Confronted by the emergence of a new document suggesting his involvement in a favoritism scandal linked to an Okayama-based school operator, Prime Minister Shinzo Abe reiterated denials on Wednesday that he intervened in government processes to give special approval to a university project in Imabari, Ehime Prefecture.

The papers, reportedly produced by an Ehime Prefectural official, quoted one of Abe’s executive assistants saying at an April 2015 meeting that the special deregulation project was “the Prime Minister’s matter.” The ex-executive assistant, Tadao Yanase, was also said to have given advice to support Kake Gakuen’s bid to open a vet department at one of its universities in Imabari, according to the document.

Yanase has denied the allegations, and during a Lower House Budget Committee session Abe said he believes Yanase, who is now a senior trade ministry official. Abe’s former aid claimed Tuesday that he had never held a meeting with Ehime and Imabari officials, contrary to the claim in the document, “as far as my memory goes.”

“I trust my own staff,” Abe told the Diet session.

If Yanase’s denials are true, that would suggest an official in Ehime manufactured a comment by Yanase and recorded it in the newly surfaced document, which was produced on April 13, 2015.

“So basically you’re accusing Ehime Prefecture of cooking up a fake document,” said Yukio Edano, head of the Constitutional Democratic Party of Japan, blasting Abe.

“Either Yanase lied or the Ehime official in charge made up and wrote a comment he didn’t hear. Those are the only possibilities,” Edano argued.

Opposition lawmakers doubt Yanase’s denials — based on his “memories” — because Imabari officials have also claimed in separate official documents that they met Yanase at the Prime Minster’s Office on April 2, 2015.

During the Diet session Wednesday, opposition lawmakers repeatedly asked if Abe believed the Ehime official was simply lying in the document. Abe staunchly refused to give any comment, saying he is “not in a position” to do that because the document was produced by the prefectural government, not by the central government.

“As past Diet questioning clarified, nobody has said they acted under my instruction (to promote the project) and there were no problems anywhere in the whole process” of selecting Kake Gakuen for the deregulation project, Abe also said. Kake Gakuen is chaired by Kotaro Kake, one of Abe’s long-time friends.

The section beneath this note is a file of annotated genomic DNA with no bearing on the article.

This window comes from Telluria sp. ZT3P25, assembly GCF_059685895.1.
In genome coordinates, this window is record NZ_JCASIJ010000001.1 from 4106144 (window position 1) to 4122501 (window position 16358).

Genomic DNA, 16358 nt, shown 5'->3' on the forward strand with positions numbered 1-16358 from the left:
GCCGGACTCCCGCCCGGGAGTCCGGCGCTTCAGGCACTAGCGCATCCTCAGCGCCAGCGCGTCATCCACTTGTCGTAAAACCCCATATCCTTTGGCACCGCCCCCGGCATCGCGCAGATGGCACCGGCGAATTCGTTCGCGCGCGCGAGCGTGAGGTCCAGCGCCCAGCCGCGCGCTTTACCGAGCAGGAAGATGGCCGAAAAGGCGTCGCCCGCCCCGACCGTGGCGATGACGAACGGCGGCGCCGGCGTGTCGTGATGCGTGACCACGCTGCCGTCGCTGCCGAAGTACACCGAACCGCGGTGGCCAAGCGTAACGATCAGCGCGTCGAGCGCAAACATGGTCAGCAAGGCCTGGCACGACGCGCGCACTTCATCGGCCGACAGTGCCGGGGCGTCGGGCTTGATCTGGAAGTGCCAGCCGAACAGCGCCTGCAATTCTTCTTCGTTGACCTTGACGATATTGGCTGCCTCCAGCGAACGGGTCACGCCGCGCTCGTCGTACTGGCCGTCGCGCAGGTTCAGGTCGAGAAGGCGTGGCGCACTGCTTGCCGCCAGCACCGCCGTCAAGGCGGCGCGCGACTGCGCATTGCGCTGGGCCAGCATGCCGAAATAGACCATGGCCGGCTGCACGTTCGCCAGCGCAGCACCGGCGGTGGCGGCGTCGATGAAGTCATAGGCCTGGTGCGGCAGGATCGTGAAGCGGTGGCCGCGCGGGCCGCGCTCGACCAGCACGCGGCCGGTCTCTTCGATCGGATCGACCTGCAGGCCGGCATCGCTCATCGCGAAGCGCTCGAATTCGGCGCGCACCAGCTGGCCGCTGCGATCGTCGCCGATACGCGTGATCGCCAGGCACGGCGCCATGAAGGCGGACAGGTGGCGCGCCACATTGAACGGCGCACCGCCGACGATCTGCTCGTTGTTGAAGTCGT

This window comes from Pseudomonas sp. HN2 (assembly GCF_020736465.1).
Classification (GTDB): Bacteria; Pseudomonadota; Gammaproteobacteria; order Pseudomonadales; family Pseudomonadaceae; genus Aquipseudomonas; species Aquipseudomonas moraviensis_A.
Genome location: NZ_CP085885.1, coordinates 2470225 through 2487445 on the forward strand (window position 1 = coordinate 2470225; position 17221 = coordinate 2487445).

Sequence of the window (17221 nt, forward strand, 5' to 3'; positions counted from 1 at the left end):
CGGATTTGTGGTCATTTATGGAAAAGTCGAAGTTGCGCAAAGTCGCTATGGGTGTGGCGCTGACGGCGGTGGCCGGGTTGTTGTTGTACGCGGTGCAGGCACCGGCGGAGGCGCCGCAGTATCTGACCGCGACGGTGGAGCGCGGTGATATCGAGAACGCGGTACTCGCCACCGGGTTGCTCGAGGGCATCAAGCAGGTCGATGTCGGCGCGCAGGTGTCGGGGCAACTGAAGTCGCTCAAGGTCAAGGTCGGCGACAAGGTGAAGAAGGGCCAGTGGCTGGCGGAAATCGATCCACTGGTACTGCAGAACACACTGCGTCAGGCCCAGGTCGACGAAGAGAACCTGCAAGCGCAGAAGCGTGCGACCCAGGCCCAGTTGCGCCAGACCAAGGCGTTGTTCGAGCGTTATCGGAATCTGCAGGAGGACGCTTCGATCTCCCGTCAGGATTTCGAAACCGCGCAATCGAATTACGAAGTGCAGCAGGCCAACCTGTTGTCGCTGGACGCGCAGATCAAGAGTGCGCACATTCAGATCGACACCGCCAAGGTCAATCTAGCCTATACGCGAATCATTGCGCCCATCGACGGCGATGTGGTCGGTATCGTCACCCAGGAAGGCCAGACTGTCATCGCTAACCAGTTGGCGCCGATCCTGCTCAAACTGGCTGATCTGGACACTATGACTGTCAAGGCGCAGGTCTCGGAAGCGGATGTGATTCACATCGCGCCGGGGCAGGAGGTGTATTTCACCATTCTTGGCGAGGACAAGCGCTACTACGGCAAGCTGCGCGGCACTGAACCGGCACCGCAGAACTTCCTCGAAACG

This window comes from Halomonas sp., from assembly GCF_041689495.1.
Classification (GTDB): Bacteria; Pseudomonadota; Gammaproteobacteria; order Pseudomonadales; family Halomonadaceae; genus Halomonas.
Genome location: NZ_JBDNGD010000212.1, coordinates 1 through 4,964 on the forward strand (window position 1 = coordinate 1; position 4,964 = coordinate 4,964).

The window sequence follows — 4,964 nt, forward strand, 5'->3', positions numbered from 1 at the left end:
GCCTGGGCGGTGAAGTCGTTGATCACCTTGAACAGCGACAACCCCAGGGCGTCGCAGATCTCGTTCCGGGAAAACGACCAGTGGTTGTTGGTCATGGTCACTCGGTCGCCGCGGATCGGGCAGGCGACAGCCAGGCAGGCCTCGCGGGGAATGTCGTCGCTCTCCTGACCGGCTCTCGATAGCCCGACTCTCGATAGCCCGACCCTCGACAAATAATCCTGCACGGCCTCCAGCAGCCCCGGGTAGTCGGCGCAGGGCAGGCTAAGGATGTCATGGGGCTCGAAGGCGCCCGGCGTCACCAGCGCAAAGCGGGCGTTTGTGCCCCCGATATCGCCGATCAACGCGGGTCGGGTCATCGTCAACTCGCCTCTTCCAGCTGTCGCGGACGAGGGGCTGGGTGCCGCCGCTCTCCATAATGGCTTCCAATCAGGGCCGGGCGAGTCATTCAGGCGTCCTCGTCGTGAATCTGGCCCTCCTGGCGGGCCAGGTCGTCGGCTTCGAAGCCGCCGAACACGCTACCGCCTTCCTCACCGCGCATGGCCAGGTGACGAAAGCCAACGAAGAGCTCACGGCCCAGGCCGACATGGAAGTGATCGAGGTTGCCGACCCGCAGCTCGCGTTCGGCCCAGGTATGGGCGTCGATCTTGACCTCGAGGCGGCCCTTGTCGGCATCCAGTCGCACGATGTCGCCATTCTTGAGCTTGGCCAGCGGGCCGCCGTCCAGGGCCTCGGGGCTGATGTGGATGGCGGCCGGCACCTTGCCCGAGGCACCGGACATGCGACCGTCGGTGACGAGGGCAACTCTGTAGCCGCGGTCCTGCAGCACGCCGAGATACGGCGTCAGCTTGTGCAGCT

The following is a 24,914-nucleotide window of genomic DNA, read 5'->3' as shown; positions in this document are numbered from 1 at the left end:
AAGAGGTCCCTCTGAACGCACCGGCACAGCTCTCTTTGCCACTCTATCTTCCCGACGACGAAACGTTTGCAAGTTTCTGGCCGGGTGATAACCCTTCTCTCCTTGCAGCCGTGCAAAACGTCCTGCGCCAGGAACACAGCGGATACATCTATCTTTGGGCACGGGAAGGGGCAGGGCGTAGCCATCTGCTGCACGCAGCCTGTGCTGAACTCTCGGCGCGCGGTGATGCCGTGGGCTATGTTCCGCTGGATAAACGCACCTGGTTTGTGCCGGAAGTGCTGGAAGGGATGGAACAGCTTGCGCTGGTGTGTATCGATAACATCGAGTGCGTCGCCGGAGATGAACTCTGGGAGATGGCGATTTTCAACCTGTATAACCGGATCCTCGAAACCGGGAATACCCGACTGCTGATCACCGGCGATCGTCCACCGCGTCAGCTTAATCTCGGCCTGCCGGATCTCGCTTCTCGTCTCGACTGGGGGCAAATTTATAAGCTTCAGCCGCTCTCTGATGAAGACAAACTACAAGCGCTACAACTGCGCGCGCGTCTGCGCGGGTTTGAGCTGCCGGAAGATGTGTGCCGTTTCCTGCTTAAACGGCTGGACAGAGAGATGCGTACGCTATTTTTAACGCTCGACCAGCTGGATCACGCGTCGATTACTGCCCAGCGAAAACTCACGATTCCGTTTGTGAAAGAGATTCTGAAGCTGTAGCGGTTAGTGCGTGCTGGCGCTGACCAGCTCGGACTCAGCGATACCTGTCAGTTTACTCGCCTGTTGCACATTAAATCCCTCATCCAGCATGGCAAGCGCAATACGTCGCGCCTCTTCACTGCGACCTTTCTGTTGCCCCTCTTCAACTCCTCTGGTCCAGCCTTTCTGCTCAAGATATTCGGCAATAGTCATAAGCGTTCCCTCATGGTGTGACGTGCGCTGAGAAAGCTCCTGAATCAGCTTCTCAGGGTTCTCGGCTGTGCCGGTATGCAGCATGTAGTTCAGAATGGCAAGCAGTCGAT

“Not once has Kake ever tried to accomplish something by taking advantage of my position. He has never consulted me or asked me for favors in connection with his plan to establish a new veterinary department,” Abe also said.

The daily Asahi Shimbun first reported the existence of the document earlier this week, and on Tuesday Ehime Gov. Tokihiro Nakamura confirmed that it was produced by a prefectural official.

Although Abe is unlikely to have broken any law, the document — if genuine — nonetheless spells trouble for the leader because Yanase’s comment directly contradicts Abe’s past answers in the Diet, undermining the credibility of his words.

The 2015 document also quoted Yanase as saying that Kake Gakuen officials had said Abe and then-education minister Hakubun Shimomura had already discussed Kake Gakuen’s bid to open a vet department at a university in Imabari.

If that allegation is true it would provoke a significant scandal in its own right, contradicting Abe’s earlier claim that he wasn’t even aware of Kake Gakuen’s intention to apply for the deregulation project until the selection process effectively ended — on Jan. 20 last year, when the operator was formally chosen as the winner.

“I think Mr. Kake was being very careful not to say anything that can be taken as some kind of petition from me. That’s one of the reasons why our friendship has been able to last this long,” Abe said, noting that his association with Kake goes back to the time when they were both in higher education.

According to the new document, Shimomura complained to Abe that Kake Gakuen was not well prepared to open a vet department at one of its universities in Imabari. In the Diet, Abe denied this allegation, too.

“Mr. Shimomura never complained to me about Kake Gakuen not having duly responded to the education ministry’s request,” Abe said.

Abe also said it’s “impossible” that one of his secretaries would have gone about describing something as one of his personal interest without Abe himself being aware of it.

Kihei Maekawa, a former top education ministry bureaucrat who last year came forward to allege unfair handling in administrative processes at the Cabinet Office following Abe’s intent having been cited in approvals for the Kake Gakuen project, hailed the emergence of the Ehime document as the discovery of one of the “missing links” that indicate favoritism by Abe.

“When the prime minister’s executive assistant formally meets someone from the outside, it means the prime minister was made aware of such contact beforehand and was briefed on what exchange had taken place afterwards, because that’s the duty of his executive assistant. So Prime Minister Abe must have been aware of Kake Gakuen’s wish to open a new veterinary department under the deregulation project by the latest” in April 2015, Maekawa wrote.

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